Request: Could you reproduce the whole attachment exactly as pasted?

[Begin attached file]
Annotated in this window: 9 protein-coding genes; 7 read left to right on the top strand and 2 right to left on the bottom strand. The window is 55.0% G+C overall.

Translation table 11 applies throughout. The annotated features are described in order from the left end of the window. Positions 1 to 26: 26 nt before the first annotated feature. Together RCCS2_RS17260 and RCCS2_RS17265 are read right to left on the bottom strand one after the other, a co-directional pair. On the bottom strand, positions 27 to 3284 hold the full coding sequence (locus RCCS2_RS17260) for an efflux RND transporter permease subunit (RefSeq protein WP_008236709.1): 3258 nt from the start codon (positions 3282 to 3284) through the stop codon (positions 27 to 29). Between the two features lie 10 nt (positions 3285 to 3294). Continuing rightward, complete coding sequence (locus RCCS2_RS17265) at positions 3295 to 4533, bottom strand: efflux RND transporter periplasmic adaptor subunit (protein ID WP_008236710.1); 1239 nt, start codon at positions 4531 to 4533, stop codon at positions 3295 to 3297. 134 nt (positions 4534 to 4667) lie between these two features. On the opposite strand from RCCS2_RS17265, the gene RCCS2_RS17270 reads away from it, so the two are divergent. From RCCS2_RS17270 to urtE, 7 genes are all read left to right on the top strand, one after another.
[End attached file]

Annotated in this window: 9 protein-coding genes; 7 read left to right on the top strand and 2 right to left on the bottom strand. The window is 55.0% G+C overall.

Translation table 11 applies throughout. The annotated features are described in order from the left end of the window. Positions 1 to 26: 26 nt before the first annotated feature. Together RCCS2_RS17260 and RCCS2_RS17265 are read right to left on the bottom strand one after the other, a co-directional pair. On the bottom strand, positions 27 to 3284 hold the full coding sequence (locus RCCS2_RS17260) for an efflux RND transporter permease subunit (RefSeq protein WP_008236709.1): 3258 nt from the start codon (positions 3282 to 3284) through the stop codon (positions 27 to 29). Between the two features lie 10 nt (positions 3285 to 3294). Continuing rightward, complete coding sequence (locus RCCS2_RS17265) at positions 3295 to 4533, bottom strand: efflux RND transporter periplasmic adaptor subunit (protein ID WP_008236710.1); 1239 nt, start codon at positions 4531 to 4533, stop codon at positions 3295 to 3297. 134 nt (positions 4534 to 4667) lie between these two features. On the opposite strand from RCCS2_RS17265, the gene RCCS2_RS17270 reads away from it, so the two are divergent. From RCCS2_RS17270 to urtE, 7 genes are all read left to right on the top strand, one after another.